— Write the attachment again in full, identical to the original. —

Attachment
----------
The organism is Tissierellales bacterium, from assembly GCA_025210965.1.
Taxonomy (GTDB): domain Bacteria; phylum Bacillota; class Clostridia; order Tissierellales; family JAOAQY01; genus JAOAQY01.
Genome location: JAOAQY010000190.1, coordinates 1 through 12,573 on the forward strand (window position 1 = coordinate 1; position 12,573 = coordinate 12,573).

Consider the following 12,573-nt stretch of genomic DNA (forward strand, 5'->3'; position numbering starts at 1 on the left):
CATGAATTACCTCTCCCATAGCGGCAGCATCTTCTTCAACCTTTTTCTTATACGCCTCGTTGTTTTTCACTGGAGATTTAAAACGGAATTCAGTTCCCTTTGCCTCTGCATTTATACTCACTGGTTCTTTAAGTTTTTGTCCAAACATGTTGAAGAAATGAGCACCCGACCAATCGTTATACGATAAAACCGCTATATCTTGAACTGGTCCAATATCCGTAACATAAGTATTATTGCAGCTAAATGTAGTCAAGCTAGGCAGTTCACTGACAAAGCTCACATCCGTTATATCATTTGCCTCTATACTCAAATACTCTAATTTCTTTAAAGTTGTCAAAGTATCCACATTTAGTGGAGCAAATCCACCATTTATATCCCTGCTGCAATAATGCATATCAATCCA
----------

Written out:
The organism is Tissierellales bacterium, from assembly GCA_025210965.1.
Taxonomy (GTDB): domain Bacteria; phylum Bacillota; class Clostridia; order Tissierellales; family JAOAQY01; genus JAOAQY01.
Genome location: JAOAQY010000190.1, coordinates 1 through 12,573 on the forward strand (window position 1 = coordinate 1; position 12,573 = coordinate 12,573).

Consider the following 12,573-nt stretch of genomic DNA (forward strand, 5'->3'; position numbering starts at 1 on the left):
CATGAATTACCTCTCCCATAGCGGCAGCATCTTCTTCAACCTTTTTCTTATACGCCTCGTTGTTTTTCACTGGAGATTTAAAACGGAATTCAGTTCCCTTTGCCTCTGCATTTATACTCACTGGTTCTTTAAGTTTTTGTCCAAACATGTTGAAGAAATGAGCACCCGACCAATCGTTATACGATAAAACCGCTATATCTTGAACTGGTCCAATATCCGTAACATAAGTATTATTGCAGCTAAATGTAGTCAAGCTAGGCAGTTCACTGACAAAGCTCACATCCGTTATATCATTTGCCTCTATACTCAAATACTCTAATTTCTTTAAAGTTGTCAAAGTATCCACATTTAGTGGAGCAAATCCACCATTTATATCCCTGCTGCAATAATGCATATCAATCCA